What is white port?
One of my favourite drinks for summer is white port and tonic. Portônica, as it’s known, is the go-to aperitif in the city of Porto that sits at the end of the Douro Valley where port is made.
White port is a fortified wine, made in the same way as its red counterpart by adding brandy to halt the fermentation of wine, leaving residual sugars which give sweetness to the finished drink. The earlier in the fermentation process the brandy is added, the sweeter the port will be.
Most white ports are made quite dry and are intended to be drunk young as an aperitif, either by itself over ice or, more commonly, as a portônica garnished with a lemon slice, a sprig of mint or even a stick of cinnamon to bring out its gentle spicy notes. Use about 100ml port to 150ml tonic with plenty of ice either in a high-ball or in a more modish balloon-shaped glass.
But white port is good for so much more. Its closest cousin in a cocktail cupboard is dry vermouth and, while it lacks vermouth’s characteristic bitterness, white port can happily be used as a substitute in so many cocktails. It makes a killer martini (the less port you use, the drier the martini will be: I favour about one part port to five parts gin or vodka), or mix it with equal parts of gin and Campari for a riff on a negroni called a cardinale.
Sweeter styles of white port tend to be aged in oak casks to give extra richness and depth, the sweetest of which are known as lágrima, meaning ‘tear’, because the high sugar content in the wine creates tear-shaped droplets when it’s swirled in a glass. These are best as an alternative to red ports after dinner as an accompaniment to cheese, or as a tea-time treat with a piece of cake.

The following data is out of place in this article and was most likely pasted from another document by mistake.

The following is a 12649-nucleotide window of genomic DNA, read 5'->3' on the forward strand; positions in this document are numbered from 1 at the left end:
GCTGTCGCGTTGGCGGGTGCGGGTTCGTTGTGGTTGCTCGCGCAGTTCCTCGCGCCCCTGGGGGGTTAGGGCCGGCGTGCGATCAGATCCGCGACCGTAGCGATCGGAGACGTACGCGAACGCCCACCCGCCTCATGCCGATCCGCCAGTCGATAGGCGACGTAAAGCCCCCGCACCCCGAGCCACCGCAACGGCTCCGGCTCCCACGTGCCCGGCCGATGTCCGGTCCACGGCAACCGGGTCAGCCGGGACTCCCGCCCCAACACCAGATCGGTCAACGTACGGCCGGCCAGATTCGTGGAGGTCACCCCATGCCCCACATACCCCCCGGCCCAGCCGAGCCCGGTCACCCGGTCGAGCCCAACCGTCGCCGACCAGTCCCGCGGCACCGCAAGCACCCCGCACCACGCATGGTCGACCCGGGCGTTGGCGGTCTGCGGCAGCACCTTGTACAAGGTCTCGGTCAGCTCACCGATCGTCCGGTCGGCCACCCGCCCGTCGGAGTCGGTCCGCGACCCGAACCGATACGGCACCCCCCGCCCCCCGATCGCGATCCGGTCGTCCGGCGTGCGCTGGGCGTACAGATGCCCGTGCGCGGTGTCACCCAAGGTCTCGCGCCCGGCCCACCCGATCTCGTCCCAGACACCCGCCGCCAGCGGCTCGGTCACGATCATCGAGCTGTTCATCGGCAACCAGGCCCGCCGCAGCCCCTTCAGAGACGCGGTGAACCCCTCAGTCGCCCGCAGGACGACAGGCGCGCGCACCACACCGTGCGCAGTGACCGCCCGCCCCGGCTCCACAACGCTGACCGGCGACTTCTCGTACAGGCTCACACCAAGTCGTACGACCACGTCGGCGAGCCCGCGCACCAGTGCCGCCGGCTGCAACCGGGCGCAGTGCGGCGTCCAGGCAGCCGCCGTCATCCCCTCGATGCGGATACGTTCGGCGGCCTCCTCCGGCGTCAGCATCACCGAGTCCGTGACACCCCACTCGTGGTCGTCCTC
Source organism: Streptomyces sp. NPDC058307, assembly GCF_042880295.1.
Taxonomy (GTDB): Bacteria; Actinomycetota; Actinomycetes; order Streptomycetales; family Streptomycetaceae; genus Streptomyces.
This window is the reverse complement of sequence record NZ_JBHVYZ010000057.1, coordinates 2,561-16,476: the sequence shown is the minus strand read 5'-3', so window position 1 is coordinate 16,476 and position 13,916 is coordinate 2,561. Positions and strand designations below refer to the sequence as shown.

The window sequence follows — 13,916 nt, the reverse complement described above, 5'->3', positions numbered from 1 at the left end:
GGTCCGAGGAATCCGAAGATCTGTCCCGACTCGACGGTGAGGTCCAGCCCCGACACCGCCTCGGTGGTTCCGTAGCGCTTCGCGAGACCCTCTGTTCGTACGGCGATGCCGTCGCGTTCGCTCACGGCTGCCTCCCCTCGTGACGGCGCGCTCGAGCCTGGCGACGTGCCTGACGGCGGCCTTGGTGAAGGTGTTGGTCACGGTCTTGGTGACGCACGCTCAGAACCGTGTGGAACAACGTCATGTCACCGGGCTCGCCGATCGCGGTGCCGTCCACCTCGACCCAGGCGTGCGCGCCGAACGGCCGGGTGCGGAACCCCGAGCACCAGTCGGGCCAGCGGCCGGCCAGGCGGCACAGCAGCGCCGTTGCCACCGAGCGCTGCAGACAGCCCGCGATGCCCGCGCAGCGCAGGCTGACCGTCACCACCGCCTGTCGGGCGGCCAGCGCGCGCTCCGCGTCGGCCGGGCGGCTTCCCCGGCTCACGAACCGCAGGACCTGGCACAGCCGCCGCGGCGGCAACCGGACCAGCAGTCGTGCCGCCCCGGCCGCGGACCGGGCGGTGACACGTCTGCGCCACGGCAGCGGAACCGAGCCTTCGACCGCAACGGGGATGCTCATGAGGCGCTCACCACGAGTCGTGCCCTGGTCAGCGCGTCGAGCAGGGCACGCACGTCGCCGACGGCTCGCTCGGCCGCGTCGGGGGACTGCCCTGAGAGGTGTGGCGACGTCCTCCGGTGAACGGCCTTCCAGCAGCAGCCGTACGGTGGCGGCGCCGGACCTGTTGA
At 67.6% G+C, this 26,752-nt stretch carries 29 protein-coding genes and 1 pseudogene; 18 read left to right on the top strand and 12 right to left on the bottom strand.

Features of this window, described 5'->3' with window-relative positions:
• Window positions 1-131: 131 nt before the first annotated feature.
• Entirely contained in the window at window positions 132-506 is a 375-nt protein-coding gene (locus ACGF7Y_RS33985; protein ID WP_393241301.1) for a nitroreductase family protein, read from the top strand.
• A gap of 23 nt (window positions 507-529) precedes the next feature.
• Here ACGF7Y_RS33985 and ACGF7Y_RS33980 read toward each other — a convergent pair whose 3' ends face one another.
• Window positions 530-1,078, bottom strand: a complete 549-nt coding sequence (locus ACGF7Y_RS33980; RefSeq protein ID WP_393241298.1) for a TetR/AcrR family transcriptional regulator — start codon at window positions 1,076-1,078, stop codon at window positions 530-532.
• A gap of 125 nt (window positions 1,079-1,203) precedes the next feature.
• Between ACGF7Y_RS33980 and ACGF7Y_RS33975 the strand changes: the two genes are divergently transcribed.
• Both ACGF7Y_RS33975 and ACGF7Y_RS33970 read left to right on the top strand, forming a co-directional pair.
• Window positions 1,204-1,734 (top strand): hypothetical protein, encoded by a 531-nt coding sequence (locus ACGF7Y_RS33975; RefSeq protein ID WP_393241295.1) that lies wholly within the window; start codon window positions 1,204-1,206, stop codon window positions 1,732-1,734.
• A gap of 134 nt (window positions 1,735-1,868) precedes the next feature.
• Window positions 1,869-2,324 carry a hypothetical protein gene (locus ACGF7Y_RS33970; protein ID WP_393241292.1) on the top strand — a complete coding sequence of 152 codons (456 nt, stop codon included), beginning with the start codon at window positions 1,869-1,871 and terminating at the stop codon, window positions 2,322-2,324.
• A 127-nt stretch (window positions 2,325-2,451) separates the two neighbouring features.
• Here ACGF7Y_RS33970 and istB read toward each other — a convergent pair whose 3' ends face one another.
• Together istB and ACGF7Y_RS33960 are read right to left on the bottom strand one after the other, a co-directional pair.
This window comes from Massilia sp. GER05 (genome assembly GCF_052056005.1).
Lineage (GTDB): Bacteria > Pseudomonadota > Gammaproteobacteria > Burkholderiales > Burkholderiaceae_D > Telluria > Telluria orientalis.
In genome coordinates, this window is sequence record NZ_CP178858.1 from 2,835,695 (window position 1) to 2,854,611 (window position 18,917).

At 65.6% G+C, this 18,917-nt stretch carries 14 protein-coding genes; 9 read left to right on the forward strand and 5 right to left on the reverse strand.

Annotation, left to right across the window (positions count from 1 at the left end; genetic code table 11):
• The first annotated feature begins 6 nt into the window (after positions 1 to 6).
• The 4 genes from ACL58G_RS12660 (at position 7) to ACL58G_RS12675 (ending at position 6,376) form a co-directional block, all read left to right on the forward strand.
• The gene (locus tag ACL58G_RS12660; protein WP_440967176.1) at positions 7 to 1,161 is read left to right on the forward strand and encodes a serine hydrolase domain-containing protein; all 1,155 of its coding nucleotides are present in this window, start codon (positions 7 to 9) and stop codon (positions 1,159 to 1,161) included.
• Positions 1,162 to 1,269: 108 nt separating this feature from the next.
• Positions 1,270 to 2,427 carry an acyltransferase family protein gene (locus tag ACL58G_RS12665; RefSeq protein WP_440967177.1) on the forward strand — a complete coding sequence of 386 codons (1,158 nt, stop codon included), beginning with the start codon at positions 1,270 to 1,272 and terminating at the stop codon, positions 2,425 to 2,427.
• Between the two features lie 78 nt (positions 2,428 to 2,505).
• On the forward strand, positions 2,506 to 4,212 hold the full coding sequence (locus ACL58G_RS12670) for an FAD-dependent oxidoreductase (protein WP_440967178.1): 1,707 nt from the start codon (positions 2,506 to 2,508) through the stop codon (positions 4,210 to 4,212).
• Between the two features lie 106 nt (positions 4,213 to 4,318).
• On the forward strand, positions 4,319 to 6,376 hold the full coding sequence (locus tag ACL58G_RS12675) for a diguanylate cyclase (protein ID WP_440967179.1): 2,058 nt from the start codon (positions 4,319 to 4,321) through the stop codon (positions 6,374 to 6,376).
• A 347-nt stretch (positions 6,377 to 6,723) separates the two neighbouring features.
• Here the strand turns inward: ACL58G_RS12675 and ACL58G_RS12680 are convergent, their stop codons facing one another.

Because white port is not better known in this country, it means prices are kept low, so they offer great value for money. Once open, dry white port will keep for about two weeks in a fridge, while sweet styles will last for a couple of months or more (in the unlikely event they’ll need to).
Best white port to buy
Made from a blend of native grapes grown in some of the Douro Valley’s highest vineyards, this is fresh and vibrant with a slight tropical-fruit sweetness that makes it versatile. It can be served any which way, but is very good in a cardinale.
The original white port, first made in 1934, this is extra-dry, crisp and herbaceous. It makes a fine portônica garnished with a slice of orange, or in a dry martini with green olives alongside.
Dry in style but given a nutty depth by blending single-varietal wines that have been aged in barrels for three years. Great with tonic or by itself over ice with salted almonds and/or a hard sheep’s cheese to nibble on.
Gold medal winner in the recent International Wine Challenge awards, this is aged for 10 years in old oak barrels before bottling. Rounded and complex with gentle spice, it goes surprisingly well with smoked salmon.